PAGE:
Wednesday’s teleconference, featuring Swiss Re’s economic experts, concluded that a modest economic recovery will continue, the insurance industry will see higher rates and a “flight to quality, ” while the stock market experiences an “irrational period” on the downside.
Midyear Economic and Insurance Industry Teleconference participants exchanged views on the state of the U.S. and global economy in general, and the U.S. property/casualty insurance industry in particular.
Kurt Karl, Swiss Re’s Chief Economist for North America indicated that, “The United States is in a recovery and we expect robust growth in 2003. The markets are expected to respond to the improving economy in the second half of this year, with yields on long-term treasury notes rising. The Fed will raise interest rates late this year, although it could be next year if market conditions continue to weaken.”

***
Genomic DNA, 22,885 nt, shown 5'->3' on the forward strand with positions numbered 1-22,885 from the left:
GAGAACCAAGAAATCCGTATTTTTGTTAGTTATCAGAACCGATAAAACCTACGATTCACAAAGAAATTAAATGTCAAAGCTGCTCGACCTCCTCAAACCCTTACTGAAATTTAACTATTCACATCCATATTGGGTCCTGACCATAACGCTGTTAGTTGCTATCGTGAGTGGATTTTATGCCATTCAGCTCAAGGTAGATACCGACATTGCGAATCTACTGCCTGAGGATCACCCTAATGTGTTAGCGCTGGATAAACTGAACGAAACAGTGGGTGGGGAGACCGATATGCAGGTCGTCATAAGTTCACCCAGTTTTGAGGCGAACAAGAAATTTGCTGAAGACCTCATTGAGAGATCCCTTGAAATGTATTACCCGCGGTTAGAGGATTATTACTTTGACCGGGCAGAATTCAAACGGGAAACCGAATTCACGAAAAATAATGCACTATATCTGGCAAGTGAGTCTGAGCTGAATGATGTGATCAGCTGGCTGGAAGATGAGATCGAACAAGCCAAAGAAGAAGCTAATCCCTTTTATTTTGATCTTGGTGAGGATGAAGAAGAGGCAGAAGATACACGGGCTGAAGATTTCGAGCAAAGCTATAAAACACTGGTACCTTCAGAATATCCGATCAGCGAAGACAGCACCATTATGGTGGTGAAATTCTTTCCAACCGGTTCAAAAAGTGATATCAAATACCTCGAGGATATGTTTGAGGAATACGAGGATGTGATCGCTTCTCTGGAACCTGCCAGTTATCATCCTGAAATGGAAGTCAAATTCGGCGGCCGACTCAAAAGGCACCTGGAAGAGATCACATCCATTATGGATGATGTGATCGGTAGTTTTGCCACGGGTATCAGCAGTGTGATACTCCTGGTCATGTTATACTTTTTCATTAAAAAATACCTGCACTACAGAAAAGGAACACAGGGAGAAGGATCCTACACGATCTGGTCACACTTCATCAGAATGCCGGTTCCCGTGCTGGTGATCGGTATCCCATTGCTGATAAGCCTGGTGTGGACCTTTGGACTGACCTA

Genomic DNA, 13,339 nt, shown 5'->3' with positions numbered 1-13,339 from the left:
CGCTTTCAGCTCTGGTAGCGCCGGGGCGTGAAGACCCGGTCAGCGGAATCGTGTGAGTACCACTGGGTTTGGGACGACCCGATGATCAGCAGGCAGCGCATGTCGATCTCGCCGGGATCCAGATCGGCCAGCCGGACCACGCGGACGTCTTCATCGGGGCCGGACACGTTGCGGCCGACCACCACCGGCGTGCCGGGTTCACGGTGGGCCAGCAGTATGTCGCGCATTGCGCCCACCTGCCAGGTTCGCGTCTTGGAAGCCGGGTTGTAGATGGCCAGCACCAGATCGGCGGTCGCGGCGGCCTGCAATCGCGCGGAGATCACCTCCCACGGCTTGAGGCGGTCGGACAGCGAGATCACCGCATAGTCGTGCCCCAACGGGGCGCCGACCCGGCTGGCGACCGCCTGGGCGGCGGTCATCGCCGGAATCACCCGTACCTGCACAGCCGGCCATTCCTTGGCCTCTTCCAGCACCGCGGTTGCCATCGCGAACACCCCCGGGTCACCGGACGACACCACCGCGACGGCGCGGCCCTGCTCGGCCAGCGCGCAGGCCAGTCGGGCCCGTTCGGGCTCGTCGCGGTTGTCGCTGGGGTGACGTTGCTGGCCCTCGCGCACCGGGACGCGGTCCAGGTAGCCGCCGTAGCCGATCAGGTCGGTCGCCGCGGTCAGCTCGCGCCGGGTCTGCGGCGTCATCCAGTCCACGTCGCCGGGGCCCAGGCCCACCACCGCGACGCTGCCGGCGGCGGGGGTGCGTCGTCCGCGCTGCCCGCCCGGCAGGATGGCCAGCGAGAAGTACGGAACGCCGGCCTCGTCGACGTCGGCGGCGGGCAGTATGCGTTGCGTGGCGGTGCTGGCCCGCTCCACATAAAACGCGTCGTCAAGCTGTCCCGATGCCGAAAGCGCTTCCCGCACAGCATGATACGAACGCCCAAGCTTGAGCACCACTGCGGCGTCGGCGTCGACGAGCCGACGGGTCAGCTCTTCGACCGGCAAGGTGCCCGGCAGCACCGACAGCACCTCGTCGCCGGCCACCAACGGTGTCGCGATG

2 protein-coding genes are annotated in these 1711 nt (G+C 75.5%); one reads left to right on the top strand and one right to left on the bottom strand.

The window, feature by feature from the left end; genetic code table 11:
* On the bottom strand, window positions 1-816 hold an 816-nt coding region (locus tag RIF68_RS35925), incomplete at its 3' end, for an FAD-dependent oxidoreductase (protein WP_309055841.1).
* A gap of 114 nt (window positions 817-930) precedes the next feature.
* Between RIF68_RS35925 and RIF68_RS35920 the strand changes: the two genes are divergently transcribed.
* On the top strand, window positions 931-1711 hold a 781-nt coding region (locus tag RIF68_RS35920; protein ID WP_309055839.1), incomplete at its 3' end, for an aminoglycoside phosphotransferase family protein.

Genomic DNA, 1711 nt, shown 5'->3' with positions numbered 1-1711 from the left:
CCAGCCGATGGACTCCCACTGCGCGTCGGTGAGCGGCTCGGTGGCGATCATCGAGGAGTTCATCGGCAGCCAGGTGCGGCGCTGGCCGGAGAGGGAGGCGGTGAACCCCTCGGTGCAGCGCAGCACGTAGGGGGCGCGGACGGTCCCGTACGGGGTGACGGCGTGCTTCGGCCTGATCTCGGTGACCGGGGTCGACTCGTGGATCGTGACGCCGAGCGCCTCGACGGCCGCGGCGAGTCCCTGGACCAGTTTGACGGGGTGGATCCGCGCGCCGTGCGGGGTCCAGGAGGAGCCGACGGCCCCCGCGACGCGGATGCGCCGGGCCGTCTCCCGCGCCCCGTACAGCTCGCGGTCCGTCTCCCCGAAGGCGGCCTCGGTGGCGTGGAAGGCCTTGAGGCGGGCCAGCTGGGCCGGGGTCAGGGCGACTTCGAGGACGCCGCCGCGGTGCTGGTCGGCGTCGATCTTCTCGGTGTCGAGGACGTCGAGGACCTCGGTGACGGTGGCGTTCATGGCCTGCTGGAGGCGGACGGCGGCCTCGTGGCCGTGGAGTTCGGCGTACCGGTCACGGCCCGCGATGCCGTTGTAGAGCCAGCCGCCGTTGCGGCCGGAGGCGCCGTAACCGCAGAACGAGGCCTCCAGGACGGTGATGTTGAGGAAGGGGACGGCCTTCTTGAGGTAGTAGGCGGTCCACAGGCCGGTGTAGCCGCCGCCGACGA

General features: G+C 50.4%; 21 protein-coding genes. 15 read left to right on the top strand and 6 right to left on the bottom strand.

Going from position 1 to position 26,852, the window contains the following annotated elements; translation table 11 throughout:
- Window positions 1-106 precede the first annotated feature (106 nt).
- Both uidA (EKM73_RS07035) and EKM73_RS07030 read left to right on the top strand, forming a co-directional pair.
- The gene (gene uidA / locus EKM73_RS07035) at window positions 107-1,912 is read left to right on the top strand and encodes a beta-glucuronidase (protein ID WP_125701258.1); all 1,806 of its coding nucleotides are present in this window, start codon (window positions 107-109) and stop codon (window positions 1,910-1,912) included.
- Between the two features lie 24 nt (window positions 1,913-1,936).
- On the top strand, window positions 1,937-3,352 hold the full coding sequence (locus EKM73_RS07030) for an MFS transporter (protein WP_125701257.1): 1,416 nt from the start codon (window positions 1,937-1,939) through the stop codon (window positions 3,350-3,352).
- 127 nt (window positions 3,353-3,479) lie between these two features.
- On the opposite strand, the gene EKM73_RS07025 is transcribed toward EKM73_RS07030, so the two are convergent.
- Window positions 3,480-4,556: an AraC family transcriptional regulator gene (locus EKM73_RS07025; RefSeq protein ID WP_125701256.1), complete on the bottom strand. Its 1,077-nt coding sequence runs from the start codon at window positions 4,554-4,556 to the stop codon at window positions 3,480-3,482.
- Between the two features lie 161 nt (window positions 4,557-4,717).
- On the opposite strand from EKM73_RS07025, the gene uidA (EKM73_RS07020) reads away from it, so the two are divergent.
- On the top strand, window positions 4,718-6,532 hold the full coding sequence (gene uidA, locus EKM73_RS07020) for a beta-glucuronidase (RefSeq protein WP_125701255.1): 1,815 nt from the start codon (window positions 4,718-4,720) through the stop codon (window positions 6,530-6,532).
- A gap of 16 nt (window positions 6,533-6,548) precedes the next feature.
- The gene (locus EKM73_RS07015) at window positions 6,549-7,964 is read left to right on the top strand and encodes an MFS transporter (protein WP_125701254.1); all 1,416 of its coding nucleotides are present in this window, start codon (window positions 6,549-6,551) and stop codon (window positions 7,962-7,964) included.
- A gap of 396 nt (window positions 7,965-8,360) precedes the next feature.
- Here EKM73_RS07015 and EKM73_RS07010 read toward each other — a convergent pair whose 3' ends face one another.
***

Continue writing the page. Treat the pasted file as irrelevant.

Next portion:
Thomas Holzheu, Swiss Re Senior Economist noted in his midyear review that pricing momentum from the first quarter is continuing, with a shift of pace towards casualty lines. On average, Holzheu reported commercial lines rates are up 10 percent to 30 percent, while personal lines rates are up anywhere from 6 percent to 9 percent.
He also stressed that the “flight to quality” seems to be increasing, because “the worldwide capital position of the industry has dramatically declined.” He noted that, “Since 2000, we have seen an excess capital base turn into a tight capital base, a decline in equity outweighing the inflow of new capital and a new emphasis on the quality of capital. The hard market shows every sign of continuing and we anticipate further shakeout in the industry.”
Chris Weihs, Swiss Re Asset Management VP, indicated that investors seemed to be in a very negative mood, and that risk avoidance is the current mantra. He also had the best line of the day, when he stated that, “There is the increasing likelihood that the stock market may be entering a period of symmetrical idiocy, i.e. a period where the market becomes as irrational on the downside as it did on the upside in 2000.”
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